Corporate Creative :: Design Articles for Business

How to Write a Web Design Request for Proposal (RFP)

rfpWe receive a Request for Proposal (RFP) in some form or another nearly every day. Some projects are simple, but none offer as much potential for miscommunication as the Web Design RFP. Often, first contact is in the form of the impossibly vague question, “We need a website; how much do you charge?

It is important to note that web design projects can range from the very basic (e.g., PSD deliverables for under a grand) to the mind-twistingly complex (some website budgets can reach seven digits). If you don’t provide a clear picture of what you need, there’s no way a design company can quote on it.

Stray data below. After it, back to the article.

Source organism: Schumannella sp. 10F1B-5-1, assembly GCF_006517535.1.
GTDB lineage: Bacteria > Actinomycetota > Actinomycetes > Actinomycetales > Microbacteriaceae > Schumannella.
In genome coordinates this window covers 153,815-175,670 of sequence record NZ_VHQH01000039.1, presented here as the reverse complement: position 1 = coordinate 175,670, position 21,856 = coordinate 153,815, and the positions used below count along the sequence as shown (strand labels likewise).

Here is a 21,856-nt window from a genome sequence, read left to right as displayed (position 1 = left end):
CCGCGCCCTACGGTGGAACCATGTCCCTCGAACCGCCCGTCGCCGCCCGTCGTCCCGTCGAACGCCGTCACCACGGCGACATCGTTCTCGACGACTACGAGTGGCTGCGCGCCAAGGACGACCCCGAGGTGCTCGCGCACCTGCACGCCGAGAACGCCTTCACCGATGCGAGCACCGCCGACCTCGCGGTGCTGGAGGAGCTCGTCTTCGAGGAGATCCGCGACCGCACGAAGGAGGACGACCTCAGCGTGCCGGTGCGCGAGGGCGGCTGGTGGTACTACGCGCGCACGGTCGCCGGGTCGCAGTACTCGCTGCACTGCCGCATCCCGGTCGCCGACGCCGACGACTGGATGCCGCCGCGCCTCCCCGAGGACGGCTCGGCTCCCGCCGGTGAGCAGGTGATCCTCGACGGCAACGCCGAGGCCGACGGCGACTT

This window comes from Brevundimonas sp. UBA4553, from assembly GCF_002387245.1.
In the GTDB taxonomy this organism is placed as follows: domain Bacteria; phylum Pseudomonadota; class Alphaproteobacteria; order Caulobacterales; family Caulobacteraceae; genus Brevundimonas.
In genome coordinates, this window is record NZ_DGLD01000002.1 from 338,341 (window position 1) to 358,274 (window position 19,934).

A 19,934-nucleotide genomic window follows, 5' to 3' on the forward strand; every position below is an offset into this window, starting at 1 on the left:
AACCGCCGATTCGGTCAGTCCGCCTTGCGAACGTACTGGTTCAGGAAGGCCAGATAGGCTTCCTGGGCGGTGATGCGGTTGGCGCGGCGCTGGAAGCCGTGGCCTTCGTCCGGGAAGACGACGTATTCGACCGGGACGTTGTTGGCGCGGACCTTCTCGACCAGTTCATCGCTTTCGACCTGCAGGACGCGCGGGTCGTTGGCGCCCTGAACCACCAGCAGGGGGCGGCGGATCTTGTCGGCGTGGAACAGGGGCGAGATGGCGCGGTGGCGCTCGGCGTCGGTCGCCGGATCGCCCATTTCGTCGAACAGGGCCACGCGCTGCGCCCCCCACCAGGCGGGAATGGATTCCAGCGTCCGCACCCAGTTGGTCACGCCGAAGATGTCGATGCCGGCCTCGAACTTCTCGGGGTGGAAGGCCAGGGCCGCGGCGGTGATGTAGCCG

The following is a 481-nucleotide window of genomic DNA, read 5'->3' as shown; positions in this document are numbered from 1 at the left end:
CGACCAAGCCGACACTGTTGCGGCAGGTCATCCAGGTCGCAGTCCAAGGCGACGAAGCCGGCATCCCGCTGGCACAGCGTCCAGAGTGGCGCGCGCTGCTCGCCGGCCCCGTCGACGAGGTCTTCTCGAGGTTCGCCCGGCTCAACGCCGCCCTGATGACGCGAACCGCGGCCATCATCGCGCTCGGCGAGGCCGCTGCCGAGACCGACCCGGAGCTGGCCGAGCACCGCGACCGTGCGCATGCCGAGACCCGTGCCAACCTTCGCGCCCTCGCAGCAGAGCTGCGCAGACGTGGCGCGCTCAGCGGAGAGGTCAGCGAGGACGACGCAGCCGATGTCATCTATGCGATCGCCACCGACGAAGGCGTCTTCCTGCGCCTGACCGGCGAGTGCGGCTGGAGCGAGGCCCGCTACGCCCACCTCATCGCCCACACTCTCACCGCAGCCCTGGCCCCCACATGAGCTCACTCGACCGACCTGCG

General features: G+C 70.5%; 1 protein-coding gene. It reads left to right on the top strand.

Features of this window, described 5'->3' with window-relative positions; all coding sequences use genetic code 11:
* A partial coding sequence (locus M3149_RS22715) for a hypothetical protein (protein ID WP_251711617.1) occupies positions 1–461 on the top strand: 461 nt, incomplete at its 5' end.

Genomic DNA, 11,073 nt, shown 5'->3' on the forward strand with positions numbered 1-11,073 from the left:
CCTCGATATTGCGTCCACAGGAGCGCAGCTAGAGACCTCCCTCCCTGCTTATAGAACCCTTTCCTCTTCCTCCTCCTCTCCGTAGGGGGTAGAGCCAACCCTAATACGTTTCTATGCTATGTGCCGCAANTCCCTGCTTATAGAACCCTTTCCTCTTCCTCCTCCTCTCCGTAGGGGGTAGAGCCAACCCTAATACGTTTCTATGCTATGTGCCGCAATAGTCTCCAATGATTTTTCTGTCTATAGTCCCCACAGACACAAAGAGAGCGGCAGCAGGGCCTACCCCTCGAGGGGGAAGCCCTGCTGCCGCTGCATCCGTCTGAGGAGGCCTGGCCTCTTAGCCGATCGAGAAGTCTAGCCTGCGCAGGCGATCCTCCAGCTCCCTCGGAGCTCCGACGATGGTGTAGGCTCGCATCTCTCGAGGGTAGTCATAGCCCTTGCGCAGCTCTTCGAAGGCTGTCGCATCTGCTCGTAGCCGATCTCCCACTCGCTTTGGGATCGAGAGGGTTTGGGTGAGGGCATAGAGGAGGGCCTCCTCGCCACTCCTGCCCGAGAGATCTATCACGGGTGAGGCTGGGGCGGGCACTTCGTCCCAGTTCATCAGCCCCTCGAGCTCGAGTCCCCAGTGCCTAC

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Posted in Business, Issues, Tips, Web Design

Launching a new website: the checklist

“Creating a new website is like having a baby – the first one really is the hardest.”

These words came from one of our current clients, during the early wireframe phase of his first website. And although we make the process as easy as possible for our clients, it remains a valid point. Your website is your company’s public face after all, so you really do want to make sure that each and every detail is just right.

The process can be overwhelming for the uninitiated. If this describes you, read on. What follows is a basic, plain-language checklist for getting your organization online.

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Posted in Business, Collateral, Issues, Marketing, Technology, Tips, Web Design

Consumer Psychology, Design and the User Experience